(Featured Image: Guy Bourdin, from Spring 1978 Charles Jourdan campaign.)
The sessions for Prince’s debut album at the Record Plant went from October 1 to December 22, 1977, with overdubs completed at Sound Labs in Los Angeles, early January 1978. The project began smoothly enough: “It took Prince a couple of weeks to sort of warm up to us, but after that we got along really cool,” assistant engineer Steve Fontano later recalled to biographer Per Nilsen. “He absorbed things and learned very quickly… I think he was impressed with the set-up. It was a very professional studio with a 24-track and platinum records on the wall” (Nilsen 1999 36-37). As we discussed a few weeks ago, Prince had grudgingly accepted the appointment of Tommy Vicari as an “executive producer” to supervise the project; he was a quick study, however, and exercised full creative control. “The situation didn’t allow Tommy to be an opinionated producer,” Fontano told Nilsen. “And Prince is not the kind of artist who asks, ‘Well, what do you think?’” Vicari “may have made suggestions like ‘why don’t we try this?’ or maybe done an edit, something of that nature,” but his role was ultimately limited to “making sure everything was recorded properly… and put on tape in a professional manner” (37).
But as the sessions continued, Prince’s perfectionism became an obstacle. “He wanted everything to be just right,” his manager at the time, Owen Husney, said to Nilsen. “He was into it totally. I remember David Rivkin having conversations with Prince saying, ‘You know, your vocals are too on. The harmonies are too exact. You’re spending too much time to make the album perfect. Don’t make it perfect’” (Nilsen 1999 37). In a 1981 interview with Steve Sutherland of Melody Maker, Prince agreed with this assessment–though, characteristically, he laid much of the blame on Vicari’s shoulders. “He was supposed to help out and cut corners…basically teach me the studio,” he recalled, “but he didn’t. So I took a long time to do the album…it was pretty painstaking.” Later in the interview, however, he admitted his own role in the “painstaking” process: “I wanted to make it good, and bereft of mistakes, and in the process it took a long time to make… It was a perfect record, and um, I don’t know, it was too scientific, I guess” (Sutherland 1981).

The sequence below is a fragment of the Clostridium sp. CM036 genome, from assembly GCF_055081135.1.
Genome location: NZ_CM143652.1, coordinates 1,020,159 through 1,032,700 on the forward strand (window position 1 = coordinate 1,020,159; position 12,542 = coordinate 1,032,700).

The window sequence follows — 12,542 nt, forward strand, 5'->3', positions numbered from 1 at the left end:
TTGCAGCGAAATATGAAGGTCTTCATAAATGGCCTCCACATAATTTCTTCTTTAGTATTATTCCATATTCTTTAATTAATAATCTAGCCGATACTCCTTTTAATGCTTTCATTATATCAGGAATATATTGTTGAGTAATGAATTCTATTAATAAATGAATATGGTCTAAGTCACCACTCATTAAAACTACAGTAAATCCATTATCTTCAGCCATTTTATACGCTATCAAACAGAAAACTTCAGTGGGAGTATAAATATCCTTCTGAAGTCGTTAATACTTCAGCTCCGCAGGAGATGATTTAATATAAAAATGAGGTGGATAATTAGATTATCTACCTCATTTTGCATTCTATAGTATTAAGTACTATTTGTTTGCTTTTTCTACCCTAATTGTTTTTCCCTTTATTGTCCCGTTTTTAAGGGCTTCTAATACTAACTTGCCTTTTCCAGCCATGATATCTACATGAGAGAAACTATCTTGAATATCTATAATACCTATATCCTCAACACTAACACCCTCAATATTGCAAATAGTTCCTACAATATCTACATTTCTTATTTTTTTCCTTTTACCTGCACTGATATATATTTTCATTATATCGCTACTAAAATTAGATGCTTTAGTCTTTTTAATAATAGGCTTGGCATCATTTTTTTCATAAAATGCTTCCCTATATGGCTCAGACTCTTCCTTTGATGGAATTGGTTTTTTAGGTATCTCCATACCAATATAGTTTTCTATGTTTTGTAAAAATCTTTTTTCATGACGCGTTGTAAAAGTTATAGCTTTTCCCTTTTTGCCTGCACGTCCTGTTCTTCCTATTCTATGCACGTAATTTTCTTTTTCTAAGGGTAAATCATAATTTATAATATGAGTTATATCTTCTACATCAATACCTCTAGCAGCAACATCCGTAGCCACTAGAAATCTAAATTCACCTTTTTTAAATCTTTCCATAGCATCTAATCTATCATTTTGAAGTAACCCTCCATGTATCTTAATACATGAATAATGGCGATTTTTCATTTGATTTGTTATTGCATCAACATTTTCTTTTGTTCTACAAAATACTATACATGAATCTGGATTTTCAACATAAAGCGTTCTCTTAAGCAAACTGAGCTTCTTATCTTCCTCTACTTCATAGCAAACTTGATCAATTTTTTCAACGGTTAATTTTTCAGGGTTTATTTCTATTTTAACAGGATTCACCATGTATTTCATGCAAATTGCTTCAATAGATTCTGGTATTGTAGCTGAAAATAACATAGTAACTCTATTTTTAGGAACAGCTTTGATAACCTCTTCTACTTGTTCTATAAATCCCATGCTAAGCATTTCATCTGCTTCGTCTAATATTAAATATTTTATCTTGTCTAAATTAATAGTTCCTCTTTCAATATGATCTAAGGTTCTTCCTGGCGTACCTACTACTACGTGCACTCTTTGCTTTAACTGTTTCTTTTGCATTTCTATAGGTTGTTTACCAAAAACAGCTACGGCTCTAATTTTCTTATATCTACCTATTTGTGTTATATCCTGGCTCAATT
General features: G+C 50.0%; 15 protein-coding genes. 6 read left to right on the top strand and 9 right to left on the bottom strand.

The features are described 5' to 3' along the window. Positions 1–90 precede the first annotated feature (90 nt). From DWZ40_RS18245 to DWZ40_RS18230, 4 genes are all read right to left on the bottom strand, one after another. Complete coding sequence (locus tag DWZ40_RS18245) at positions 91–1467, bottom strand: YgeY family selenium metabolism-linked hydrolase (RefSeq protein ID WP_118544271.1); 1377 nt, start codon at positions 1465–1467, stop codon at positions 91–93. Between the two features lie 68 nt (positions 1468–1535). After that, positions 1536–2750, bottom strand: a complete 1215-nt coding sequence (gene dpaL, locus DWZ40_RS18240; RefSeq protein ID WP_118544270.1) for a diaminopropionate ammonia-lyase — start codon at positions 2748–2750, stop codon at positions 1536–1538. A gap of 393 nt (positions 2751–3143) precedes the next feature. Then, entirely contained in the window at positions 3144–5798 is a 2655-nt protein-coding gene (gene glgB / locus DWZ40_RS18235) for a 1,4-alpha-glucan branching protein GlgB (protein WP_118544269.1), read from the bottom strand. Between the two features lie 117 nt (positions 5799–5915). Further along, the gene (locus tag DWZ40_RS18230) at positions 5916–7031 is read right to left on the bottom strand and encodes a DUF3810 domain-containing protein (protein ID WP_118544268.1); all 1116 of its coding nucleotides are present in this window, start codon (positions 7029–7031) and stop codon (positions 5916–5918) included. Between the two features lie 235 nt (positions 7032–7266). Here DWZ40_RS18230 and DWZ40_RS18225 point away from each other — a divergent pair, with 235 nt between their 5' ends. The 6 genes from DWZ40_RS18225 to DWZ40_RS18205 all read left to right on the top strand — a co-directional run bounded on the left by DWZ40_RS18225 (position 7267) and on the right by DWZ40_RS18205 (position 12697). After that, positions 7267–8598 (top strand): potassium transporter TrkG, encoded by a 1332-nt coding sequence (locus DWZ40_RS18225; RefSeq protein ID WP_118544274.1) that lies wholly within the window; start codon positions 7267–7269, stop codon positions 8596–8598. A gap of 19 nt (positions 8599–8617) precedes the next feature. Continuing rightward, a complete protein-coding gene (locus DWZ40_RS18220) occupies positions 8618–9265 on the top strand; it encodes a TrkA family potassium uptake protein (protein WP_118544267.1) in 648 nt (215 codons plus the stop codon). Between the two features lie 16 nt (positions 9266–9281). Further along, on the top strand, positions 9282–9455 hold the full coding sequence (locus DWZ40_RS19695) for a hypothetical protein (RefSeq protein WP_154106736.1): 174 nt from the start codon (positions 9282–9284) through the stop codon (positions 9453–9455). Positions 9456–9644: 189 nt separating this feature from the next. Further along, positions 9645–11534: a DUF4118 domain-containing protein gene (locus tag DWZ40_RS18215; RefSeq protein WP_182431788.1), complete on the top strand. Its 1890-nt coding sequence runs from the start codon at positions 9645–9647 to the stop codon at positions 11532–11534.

The extended production time–with Prince recording marathon-style, as was his wont–resulted in For You going way over budget; its final recording cost was $170,000, just $10,000 shy of the budget allotted for Prince’s first three albums. By December, relations between Prince and his handlers were understandably strained: “The record went stale on me,” Vicari recalled to biographer Jon Bream in 1984. According to Bream, Prince was also eager to edge Vicari out of the project once he’d acquired some proficiency in the studio. At one point, he erased Vicari’s name from the engineering credits, replacing it with his own; at another, he asked the executive producer if he could do some mixing, mostly so he could receive yet another credit on the final album. “Look, why don’t you press the record and take the picture, too?” was Vicari’s reply (Bream 1984). As can be seen from the back cover above, Prince appears to have taken Vicari’s sarcastic advice to heart; he was, indeed, credited with “Dust Cover Design,” though the photo was taken by Joe Giannetti.